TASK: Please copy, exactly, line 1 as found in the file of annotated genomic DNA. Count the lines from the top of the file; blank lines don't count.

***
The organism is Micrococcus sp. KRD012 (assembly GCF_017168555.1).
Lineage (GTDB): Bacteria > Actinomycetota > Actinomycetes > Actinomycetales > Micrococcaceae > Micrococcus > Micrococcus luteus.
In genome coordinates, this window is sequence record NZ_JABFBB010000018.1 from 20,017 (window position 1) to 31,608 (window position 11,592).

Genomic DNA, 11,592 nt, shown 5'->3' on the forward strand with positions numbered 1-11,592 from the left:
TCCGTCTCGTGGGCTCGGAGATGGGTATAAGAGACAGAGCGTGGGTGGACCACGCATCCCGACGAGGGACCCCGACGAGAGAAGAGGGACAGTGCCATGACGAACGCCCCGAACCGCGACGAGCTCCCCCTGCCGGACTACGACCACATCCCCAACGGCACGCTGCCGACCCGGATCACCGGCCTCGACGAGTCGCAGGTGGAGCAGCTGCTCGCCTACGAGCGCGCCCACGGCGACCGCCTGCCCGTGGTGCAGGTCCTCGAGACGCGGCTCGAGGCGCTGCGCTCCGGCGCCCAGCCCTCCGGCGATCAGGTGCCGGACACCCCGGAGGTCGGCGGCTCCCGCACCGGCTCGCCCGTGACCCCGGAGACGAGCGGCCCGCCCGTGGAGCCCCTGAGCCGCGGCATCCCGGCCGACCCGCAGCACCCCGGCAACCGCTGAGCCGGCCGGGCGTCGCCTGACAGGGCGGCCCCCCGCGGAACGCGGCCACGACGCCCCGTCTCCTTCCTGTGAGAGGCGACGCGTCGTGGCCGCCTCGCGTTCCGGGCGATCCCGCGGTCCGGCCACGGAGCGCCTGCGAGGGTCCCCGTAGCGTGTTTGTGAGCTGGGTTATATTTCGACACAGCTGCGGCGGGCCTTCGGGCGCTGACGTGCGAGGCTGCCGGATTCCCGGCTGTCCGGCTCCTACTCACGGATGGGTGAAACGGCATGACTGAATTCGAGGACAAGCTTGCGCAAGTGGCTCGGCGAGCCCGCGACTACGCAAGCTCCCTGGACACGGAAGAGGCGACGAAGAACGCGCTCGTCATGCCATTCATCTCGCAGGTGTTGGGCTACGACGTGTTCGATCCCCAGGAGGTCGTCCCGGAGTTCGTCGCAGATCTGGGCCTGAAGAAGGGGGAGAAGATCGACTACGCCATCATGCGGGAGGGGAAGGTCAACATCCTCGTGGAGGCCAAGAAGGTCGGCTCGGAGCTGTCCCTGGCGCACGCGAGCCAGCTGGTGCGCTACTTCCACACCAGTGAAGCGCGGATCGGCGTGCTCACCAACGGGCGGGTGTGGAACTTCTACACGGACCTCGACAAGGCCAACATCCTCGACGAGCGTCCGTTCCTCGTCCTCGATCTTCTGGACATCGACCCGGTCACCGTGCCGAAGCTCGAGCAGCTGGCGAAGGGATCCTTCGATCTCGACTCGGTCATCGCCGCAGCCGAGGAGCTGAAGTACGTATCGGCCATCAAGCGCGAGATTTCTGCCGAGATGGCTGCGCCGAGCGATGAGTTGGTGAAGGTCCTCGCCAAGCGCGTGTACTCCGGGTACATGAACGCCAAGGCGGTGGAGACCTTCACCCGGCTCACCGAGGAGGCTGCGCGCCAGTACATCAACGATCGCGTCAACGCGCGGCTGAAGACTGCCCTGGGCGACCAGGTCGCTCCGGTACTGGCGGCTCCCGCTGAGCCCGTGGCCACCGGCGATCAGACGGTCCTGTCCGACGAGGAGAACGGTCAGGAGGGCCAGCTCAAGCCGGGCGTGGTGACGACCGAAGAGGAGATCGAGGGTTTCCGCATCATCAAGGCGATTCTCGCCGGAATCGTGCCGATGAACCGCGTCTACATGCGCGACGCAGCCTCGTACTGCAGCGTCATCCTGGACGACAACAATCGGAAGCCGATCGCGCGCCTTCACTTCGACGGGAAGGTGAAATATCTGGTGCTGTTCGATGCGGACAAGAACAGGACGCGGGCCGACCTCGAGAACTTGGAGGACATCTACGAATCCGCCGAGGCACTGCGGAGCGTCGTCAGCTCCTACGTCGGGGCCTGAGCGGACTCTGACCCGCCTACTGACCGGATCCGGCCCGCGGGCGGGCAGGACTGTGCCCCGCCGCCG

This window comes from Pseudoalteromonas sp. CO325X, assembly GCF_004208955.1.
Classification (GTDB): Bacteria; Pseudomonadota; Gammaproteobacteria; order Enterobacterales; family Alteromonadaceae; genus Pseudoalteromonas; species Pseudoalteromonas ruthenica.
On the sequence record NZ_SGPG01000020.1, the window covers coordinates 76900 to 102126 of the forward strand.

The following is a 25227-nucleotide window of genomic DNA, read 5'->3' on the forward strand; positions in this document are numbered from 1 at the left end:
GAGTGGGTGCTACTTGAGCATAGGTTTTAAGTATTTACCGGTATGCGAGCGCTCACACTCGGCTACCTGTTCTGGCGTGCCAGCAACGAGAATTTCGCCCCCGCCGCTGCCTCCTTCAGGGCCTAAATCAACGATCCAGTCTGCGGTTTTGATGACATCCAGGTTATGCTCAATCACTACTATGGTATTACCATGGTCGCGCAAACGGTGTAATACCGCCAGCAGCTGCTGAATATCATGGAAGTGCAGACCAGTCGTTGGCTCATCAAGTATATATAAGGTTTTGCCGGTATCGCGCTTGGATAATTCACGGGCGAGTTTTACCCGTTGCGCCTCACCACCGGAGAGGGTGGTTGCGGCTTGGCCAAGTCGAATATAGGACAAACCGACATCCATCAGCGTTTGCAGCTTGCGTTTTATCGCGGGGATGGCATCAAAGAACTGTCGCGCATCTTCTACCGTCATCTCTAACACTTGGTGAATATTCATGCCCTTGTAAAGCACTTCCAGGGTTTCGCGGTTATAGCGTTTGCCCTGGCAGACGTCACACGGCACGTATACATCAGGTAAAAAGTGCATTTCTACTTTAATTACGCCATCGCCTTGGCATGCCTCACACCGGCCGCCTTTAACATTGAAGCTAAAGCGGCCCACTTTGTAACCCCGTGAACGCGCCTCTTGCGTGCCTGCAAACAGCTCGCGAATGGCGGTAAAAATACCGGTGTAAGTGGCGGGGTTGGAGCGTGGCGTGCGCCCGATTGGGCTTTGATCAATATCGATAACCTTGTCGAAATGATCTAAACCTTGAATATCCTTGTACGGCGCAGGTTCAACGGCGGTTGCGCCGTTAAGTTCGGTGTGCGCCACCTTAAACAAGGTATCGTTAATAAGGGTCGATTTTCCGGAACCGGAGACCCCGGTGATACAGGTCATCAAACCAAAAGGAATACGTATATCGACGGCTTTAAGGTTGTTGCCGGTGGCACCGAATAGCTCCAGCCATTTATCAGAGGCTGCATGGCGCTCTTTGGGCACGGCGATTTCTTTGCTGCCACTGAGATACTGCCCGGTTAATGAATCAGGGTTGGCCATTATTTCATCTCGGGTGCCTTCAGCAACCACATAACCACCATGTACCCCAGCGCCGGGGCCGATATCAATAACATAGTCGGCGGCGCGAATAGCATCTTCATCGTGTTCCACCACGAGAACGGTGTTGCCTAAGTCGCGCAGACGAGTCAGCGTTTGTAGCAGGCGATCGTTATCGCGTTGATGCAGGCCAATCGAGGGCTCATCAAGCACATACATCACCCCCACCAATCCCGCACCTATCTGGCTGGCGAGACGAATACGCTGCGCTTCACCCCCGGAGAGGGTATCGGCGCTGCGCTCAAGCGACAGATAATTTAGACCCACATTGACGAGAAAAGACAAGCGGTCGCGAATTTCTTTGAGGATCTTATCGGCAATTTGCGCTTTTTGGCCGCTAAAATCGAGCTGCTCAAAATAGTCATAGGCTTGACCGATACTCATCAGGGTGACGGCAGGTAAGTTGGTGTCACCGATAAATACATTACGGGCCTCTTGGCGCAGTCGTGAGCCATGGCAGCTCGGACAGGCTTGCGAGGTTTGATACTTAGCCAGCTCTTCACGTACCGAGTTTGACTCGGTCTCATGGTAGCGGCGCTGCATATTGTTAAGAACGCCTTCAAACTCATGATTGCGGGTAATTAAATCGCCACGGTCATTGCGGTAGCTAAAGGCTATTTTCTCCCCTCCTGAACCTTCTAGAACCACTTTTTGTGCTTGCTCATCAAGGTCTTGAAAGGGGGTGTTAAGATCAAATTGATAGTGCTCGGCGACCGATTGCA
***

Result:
The organism is Micrococcus sp. KRD012 (assembly GCF_017168555.1).